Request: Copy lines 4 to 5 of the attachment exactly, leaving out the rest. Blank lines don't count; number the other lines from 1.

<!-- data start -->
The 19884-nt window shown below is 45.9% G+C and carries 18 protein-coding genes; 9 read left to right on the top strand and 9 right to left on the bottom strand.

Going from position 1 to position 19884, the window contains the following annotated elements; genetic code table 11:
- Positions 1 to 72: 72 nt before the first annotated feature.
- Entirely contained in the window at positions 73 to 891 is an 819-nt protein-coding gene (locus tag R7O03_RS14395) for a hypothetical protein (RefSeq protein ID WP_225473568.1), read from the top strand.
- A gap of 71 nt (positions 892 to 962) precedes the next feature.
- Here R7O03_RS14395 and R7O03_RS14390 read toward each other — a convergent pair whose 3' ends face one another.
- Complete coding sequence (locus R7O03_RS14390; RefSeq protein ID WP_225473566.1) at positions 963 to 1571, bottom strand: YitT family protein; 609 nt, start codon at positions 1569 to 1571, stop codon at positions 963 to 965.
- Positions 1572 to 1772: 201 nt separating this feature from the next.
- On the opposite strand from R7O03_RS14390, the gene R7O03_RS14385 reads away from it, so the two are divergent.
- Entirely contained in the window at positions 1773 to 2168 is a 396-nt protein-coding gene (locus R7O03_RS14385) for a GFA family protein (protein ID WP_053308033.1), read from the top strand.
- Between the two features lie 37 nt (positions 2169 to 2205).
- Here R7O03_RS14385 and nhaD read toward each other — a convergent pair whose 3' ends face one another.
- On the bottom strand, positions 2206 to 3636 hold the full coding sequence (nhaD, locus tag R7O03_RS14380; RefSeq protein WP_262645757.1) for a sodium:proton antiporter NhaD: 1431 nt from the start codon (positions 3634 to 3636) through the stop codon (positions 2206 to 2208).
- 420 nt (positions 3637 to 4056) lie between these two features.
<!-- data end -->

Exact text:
- Entirely contained in the window at positions 73 to 891 is an 819-nt protein-coding gene (locus tag R7O03_RS14395) for a hypothetical protein (RefSeq protein ID WP_225473568.1), read from the top strand.
- A gap of 71 nt (positions 892 to 962) precedes the next feature.